Egypt has tried in the past to limit – or even end – the distribution of subsidized bread. In 1977, during the rule of Anwar Sadat, Egyptians responded with the “Bread Uprising” after the president tried to rein in subsidies. Sadat suppressed the rebellion with a combination of International Monetary Fund loans and the brute power of his security forces.

Today, if a new attempt at cutting subsidies leads to public demonstrations, President Morsi will have a far more difficult time of it than Sadat. First, the IMF is now conditioning Egypt’s desperately needed $4.8 billion loan on reducing the subsidies, which make up a full quarter of Egypt’s budget – particularly those for bread and fuel. Without those steps, the IMF will withhold its largess, leaving the country is in increasing danger of going broke.

The elimination of these subsidies has created an tense atmosphere, one fearing public demonstrations that can quickly turn into mob violence. It is possible that such unrest could even reach the levels seen in January 2011 during the protests that toppled former President Hosni Mubarak – and could even lead to ousting Morsi himself.

Should Morsi’s mismanagement of Egypt  result in major upheaval and should he need protection from his security forces, it is not clear that that the army will lift a finger to save him. In fact, the military is sending clear signals of fundamental disagreements with Morsi’s views – and expressing frustrations in part shared by the King of Jordan.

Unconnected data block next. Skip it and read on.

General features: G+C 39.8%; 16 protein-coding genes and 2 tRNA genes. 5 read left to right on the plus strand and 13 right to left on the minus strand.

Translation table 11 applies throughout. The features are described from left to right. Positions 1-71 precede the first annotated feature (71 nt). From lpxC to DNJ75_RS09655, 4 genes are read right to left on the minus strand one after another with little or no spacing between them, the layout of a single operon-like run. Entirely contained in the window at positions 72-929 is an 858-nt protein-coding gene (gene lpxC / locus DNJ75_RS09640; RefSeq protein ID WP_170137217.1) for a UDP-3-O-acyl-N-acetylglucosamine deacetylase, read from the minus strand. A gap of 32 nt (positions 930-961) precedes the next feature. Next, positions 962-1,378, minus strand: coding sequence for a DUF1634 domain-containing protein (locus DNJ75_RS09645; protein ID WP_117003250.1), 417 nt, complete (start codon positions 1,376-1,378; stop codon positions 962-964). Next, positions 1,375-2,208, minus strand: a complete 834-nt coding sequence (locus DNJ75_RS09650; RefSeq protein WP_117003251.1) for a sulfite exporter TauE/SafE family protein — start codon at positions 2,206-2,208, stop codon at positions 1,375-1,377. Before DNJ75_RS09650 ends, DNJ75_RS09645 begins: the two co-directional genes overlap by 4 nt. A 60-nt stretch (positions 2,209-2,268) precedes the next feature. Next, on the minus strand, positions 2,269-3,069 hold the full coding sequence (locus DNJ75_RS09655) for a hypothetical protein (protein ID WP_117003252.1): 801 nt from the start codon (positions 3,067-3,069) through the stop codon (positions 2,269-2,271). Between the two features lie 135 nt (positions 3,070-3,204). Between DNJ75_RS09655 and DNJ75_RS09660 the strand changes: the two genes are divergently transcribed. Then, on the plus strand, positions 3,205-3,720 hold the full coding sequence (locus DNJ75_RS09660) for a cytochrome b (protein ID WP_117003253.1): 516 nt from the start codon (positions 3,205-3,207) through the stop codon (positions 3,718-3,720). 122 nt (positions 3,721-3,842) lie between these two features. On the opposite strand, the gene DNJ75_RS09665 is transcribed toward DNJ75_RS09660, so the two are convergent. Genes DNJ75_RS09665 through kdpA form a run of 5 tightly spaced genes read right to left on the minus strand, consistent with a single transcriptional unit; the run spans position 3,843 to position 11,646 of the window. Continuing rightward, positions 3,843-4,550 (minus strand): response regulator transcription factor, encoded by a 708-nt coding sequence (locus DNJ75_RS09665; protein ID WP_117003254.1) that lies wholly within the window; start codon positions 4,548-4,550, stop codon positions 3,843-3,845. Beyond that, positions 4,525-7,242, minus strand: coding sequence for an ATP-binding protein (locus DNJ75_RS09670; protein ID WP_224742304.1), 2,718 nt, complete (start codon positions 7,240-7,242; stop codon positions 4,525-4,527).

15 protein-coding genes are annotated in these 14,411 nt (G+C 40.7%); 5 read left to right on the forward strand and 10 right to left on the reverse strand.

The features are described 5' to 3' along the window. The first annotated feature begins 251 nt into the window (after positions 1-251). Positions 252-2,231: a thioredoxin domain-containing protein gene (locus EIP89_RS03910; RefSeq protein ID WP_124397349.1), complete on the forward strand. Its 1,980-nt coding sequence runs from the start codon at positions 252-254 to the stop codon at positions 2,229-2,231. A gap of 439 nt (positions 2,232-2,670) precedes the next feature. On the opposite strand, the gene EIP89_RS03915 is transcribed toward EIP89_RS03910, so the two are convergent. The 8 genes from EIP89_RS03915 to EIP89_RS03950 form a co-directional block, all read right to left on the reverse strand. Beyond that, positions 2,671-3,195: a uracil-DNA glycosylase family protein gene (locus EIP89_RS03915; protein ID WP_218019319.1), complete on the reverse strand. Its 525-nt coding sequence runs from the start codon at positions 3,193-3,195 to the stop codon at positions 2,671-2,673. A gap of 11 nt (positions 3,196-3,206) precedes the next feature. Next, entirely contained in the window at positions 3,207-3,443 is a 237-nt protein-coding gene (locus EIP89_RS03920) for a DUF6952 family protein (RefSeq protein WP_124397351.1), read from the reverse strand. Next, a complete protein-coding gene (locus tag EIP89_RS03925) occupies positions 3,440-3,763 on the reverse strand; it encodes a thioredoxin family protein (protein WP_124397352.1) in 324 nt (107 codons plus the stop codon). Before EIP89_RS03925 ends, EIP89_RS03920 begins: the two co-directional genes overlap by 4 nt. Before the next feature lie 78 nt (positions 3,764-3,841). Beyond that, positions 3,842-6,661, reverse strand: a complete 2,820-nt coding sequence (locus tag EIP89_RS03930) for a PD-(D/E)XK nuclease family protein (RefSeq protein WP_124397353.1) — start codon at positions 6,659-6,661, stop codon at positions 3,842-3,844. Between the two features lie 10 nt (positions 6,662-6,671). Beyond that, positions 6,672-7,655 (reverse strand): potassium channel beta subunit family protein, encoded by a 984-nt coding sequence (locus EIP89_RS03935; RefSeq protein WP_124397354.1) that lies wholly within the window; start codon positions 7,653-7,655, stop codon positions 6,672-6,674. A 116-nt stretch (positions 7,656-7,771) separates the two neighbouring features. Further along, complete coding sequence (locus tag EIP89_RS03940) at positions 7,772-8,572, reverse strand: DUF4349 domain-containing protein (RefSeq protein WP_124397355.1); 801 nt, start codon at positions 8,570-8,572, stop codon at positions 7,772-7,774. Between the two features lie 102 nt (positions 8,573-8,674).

At the start of his term, Morsi installed Abdul Fattah al-Sisi as defense minister and Sedki Sobhi as military chief of staff, appointments many Egyptians saw as an attempt to cleanse the army of the old guard of Mubarak’s “deep state.”

But that process is still far from over. The army and security apparatuses remain entirely hostile to the Muslim Brotherhood and its president, and Sisi is today one of the strongest opponents of Morsi within the regime. The same is true in the intelligence services, where hostility is better disguised but could quickly be unleashed over one of two issues: Hamas and Israel.

Recent weeks have seen the security forces – and particularly the military – wage a concerted media campaign against Hamas. Begging with unprecedented accusations that three top Hamas figures had played leading roles in the August attack that killed 16 Egyptian soldiers in Sinai, the cold-war media campaign against Hamas continued with the military announcing the arrest of eight Hamas operatives trained in Iran. They were arrested upon their arrival in the country, caught armed with maps and equipment indicating their plans to carry out terrorist attacks within Egypt.